Hosting a family research day

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My department just did something really cool, and I’d like to tell you about it*.

On a Saturday, my department, along with our campus Center for Innovation in STEM Education, held a family research day.

A room was reserved, and a series of students gave short talks about their research. The talks were designed for their families to learn the purpose of the research that they’re doing. I imagine there were snacks. (I heard that all of the talks were in Spanish.)

Right off the bat, I see some huge benefits.

First, it’s a good experience for students and faculty, to learn more about communicating science with people who aren’t scientists.

Second, it allows faculty mentors and the loved ones of their students to meet. I’ve always enjoyed the brief contact I’ve had with the family of my lab members (usually at graduation or the airport). This helps families put a human face on being a scientist, and helps us as PIs understand where are students are coming from.

Last — and this is the biggie to me — this experience helps families become tangibly familiar with what it means to do science, and to be a scientist. It allows them to see how people do science for a living — and that being trained as a STEM professional can be a route to a productive career. For first-generation university students, a big impediment into recruiting students into STEM is that it’s not perceived as a stable or reliable profession by their families. A lot of students have family pressure to go into the health professions, or business, or something that looks like it’ll end up with a reliable paycheck. Bringing families onto campus just makes sense, to help people become more informed.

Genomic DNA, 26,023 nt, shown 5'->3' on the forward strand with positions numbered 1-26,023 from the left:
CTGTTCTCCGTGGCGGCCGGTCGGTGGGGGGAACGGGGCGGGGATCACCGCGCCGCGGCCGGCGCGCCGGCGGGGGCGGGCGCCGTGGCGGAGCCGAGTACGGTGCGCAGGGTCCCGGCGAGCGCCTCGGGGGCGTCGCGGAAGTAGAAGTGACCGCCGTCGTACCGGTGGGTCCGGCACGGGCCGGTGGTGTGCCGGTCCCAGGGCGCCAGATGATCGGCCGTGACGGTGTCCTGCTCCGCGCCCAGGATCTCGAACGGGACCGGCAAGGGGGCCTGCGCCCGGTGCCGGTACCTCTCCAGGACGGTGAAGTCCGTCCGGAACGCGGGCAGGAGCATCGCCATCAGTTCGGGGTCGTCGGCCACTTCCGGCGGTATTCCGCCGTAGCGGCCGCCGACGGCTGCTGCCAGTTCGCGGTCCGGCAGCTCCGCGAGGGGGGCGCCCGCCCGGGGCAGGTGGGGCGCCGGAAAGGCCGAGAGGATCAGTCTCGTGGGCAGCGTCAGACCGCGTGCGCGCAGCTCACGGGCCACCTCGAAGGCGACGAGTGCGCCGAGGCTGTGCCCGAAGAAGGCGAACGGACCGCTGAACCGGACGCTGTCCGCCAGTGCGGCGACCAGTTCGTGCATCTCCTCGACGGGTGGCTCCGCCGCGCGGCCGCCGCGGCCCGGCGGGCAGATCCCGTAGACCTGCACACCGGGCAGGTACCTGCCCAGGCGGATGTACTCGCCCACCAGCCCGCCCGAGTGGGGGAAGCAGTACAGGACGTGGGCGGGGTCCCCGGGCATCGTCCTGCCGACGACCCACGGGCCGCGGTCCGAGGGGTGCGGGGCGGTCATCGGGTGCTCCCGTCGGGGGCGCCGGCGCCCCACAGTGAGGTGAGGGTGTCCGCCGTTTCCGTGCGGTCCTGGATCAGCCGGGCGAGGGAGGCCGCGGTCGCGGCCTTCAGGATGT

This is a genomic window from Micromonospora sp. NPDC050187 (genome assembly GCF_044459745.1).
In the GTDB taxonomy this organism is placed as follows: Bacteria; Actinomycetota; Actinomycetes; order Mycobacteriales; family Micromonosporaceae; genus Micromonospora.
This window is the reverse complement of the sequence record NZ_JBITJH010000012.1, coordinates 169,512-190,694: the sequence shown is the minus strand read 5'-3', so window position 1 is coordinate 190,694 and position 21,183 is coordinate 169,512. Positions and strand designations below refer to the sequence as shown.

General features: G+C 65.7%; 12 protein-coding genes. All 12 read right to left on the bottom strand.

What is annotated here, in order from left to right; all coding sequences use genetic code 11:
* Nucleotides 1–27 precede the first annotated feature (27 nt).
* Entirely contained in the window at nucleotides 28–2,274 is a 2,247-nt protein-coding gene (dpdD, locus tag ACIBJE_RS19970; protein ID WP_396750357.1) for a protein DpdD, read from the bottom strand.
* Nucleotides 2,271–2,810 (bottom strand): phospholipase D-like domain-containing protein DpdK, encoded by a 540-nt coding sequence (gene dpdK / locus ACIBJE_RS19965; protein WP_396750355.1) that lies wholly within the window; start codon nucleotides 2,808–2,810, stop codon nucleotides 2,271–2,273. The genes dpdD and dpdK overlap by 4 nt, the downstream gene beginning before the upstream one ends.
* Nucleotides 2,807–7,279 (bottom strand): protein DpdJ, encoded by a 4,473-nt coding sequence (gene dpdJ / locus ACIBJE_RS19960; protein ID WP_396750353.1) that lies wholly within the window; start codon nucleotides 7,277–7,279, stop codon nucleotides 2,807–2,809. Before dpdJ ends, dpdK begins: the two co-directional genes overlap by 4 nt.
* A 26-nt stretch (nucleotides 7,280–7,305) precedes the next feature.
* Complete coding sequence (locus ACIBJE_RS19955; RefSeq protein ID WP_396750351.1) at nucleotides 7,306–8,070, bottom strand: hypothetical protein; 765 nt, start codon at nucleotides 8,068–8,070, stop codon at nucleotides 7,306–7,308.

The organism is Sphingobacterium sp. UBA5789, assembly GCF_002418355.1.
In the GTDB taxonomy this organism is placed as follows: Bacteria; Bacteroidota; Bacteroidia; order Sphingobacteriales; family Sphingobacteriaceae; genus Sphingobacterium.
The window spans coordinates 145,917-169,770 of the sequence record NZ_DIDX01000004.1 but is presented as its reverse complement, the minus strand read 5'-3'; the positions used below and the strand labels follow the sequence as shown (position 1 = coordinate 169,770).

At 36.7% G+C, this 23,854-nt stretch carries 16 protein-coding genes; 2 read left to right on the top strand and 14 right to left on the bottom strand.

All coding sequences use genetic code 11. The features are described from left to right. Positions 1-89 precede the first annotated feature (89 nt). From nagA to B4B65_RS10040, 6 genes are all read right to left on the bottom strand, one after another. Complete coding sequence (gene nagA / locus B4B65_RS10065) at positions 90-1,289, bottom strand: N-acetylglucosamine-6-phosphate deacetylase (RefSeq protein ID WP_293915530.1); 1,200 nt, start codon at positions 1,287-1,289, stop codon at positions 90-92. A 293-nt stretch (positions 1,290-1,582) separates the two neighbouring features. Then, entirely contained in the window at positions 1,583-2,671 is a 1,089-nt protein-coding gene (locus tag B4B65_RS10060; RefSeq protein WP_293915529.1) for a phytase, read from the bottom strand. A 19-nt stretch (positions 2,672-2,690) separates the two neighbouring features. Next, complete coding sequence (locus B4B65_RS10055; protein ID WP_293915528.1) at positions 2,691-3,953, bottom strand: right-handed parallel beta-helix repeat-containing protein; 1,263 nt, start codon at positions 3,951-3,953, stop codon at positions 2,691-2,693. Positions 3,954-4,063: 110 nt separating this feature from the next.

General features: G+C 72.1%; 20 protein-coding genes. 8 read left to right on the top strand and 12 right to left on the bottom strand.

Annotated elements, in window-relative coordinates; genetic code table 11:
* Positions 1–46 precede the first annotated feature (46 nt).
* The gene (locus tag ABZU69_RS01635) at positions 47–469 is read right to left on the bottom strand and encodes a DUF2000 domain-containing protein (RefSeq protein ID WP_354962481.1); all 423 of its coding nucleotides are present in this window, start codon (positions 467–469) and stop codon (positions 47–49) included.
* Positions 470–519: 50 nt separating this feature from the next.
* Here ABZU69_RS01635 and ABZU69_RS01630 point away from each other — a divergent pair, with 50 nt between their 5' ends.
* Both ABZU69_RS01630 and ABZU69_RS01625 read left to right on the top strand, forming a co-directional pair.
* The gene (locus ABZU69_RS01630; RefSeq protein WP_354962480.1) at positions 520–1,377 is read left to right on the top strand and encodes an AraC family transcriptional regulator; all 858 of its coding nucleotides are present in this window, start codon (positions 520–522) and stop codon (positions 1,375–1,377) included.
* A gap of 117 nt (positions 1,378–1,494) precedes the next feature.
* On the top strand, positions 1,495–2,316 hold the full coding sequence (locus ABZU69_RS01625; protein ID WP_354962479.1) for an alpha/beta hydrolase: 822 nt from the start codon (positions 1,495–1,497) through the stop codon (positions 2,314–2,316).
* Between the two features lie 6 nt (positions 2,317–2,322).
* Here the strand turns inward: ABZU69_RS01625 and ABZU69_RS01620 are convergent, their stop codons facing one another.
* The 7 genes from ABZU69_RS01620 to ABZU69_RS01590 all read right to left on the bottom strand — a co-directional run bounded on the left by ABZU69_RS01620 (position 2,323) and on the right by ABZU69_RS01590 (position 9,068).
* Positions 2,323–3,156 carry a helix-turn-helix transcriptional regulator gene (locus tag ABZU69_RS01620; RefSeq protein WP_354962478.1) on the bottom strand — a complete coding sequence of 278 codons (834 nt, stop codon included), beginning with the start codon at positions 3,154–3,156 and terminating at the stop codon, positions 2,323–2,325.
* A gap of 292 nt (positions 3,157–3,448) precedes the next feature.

Well, is training in STEM as reliable, career-wise, as becoming a nurse or a doctor? Perhaps not. Nonetheless family members might be reluctant to support research-oriented STEM undergraduates out of a lack of familiarity, and this kind of event helps create familiarity. I think we need to be honest about career options, and that involves letting people know what doing science is about, why it’s cool, and that there are many professional options for people who go to grad school. I’m not dissuading my students to go to grad school if they like and are good at research –  I strongly encourage it.

If we’re doing this effectively, this often means bringing family members on board.


*At least as much as I can. I’ve been dutifully avoiding anything related to campus during sabbatical. But I had to swing by to take care of a few things, and I heard a little about this after it happened.

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